So Day one of the Tech Course had its ups and downs. We had some problems connecting to the internet but were ultimately able to get them all online. I then focused on introducing them to MindMeister, where we created our “Class Rules” and then shared ideas on how to use technology in education. Some of the kids took to the material faster than others – those with their own laptops were the fastest adopters (probably because they were comfortable with the platform). Most of the time the kids used to set up their accounts (most hadn’t done so the night before).
I’ve also created a Mind Map that I want them to play with:
I found a great Prezi, “Save, Share, & Teach with Diigo” by @locotech. It’s a great introduction to educators about what Diigo can do, but leaves out the new “Read it Later” feature that allows you to download and read your links off line.
For Diigo tomorrow, I am going to give them a step-by-step process along with a small project. After I introduce them to the software and we watch the Diigo video, I’ll give them the following instruction set:
- Log on to your Diigo Account
- Click on “My Groups” to confirm you’re a member of the Group “TVS Tech Kids” (if not, ask Mrs. Lockett to send you an invite).
- Click on the “Tools” link at the top of the page and then click on the “Diigolet” link – follow the instructions for installation.
- If you have a portable iOS or Android device, download and install the Diigo app (free).
- Launch your Diigolet and sign in to activate it.
We are, as a class, going to do a brief research project on the life of Davy Crockett – I was inspired today upon seeing his quote: “You may all go to hell and I will go to Texas.”
- On the topic of Davy Crockett, using web resources, research the history of this man.
- Make sure that the diigolet is active – bookmark at least three pages (make sure to include a description, appropriate tags, and share to our TVS Tech Kids Group).
- On your (minimum three) bookmarked pages make sure that you use the highlighting tool and attach at least one sticky-note (you can add more if you like).
- If you you have a mobile device, play with the ‘read it later’ feature (read about how to use this feature on Diigo’s web page).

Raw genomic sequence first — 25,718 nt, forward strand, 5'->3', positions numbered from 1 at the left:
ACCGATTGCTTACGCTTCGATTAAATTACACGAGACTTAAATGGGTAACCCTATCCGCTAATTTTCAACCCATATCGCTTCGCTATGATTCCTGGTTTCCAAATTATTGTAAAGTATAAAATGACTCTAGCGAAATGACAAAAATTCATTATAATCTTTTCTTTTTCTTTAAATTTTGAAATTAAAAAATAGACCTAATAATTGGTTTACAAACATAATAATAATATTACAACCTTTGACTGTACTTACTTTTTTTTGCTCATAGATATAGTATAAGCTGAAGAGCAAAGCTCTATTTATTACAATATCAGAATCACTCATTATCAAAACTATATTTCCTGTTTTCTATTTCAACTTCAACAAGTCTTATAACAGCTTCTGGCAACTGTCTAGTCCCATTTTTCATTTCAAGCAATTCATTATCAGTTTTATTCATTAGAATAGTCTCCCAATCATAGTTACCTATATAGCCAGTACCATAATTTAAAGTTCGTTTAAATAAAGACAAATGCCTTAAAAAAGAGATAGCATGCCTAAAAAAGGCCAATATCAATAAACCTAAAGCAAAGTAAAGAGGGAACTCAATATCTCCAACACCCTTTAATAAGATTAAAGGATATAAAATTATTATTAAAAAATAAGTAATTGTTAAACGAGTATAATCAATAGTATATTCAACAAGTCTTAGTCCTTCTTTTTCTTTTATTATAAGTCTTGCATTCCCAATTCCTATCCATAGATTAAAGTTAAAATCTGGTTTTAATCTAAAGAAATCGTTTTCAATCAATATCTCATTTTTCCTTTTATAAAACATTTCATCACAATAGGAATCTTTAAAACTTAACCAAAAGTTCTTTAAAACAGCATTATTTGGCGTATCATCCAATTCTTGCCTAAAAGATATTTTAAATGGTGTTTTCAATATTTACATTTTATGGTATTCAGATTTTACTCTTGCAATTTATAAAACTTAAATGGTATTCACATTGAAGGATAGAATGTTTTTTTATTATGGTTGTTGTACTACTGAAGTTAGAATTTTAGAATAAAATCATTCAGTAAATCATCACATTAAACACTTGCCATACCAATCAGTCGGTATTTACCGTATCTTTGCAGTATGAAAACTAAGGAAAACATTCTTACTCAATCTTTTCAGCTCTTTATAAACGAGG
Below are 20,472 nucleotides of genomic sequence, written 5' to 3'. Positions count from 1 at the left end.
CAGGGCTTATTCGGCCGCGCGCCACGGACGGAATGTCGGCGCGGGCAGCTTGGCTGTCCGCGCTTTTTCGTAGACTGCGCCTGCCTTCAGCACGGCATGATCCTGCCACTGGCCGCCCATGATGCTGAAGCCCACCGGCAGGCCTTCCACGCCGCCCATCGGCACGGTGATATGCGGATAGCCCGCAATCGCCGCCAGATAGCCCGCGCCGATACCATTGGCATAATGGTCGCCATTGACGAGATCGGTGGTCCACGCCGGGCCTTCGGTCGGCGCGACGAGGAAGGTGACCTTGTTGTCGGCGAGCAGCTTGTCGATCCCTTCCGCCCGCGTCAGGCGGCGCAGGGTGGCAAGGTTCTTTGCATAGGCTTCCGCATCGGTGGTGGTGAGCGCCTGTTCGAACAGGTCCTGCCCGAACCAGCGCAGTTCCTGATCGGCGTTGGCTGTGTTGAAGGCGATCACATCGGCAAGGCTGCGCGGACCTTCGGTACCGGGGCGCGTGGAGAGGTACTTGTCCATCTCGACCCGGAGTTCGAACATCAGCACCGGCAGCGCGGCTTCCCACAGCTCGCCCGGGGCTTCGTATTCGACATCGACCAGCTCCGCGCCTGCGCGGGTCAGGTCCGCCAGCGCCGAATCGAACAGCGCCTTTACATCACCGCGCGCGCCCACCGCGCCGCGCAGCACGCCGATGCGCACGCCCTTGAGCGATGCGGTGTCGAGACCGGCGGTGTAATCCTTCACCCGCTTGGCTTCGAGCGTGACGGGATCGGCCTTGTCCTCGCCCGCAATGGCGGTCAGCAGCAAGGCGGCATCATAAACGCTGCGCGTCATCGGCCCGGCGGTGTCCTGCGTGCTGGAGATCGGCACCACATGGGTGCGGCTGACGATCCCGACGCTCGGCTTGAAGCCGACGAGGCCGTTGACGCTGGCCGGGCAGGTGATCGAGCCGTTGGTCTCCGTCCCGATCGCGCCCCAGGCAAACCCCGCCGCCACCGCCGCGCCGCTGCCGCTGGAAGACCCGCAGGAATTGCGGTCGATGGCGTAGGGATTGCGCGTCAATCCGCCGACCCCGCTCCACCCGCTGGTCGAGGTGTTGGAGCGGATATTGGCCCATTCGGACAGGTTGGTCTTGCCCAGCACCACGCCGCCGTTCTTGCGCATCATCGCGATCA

I will then have them, using this particular content, practice highlighting, annotating, tagging, and then sharing the information that they find. This activity will be limited to fifteen minutes (as it is only an exercise and not a hand-in project). I then want them to have five minutes of reflection (using Mind Meister).
Our next topic will be Evernote. Evernote and Diigo are similar, so they lend well to combining. However, Evernote is a bit more expansive. If you’re interested in what Evernote is all about, here’s a great short YouTube video:
A great step-by-step guide is also provided by Evernote here.
I’ve also created a Mind Map here to help guide discussion and thought:
- Go to Evernote.com
- Click on the link “downloads” and install the appropriate program for your platform. If you have not yet, install Evernote on your iOS and/or Android Device.
- Launch Evernote on your computer (if you are unable to download the program onto your computer, then simply sign-in from the web page).
- Create a “New Notebook” and entitle it “Davy Crockett”
- As before, do a little research on Davy Crockett – make at least one web bookmark, one voice note, one video note (if your computer has video capability). Be sure to add the appropriate tags to your information and include a note to yourself!
- Try to get a little more advanced (if you have time) – do a selective screen shot instead of a full screen shot, explore the new ‘stacks’ feature, etc.
- If you have another device (e.g. iPhone) Open the evernote app and check out the synced data – make an on-the-go note (voice note, video, picture, etc).
- If you have time, go to the Evernote “trunk” and see what other features are available.
Again here, I will limit the actual activity time to 15 minutes with a 5 minute reflection (or at least, this is the plan – we’ll see what actually happens in class).
So, this is the plan and my thoughts on tomorrow. Thoughts? Ideas? Pleas share. I’m happy to take them and make them my own – and by ‘make them my own’ I mean put my name on them and claim that they’re my ideas.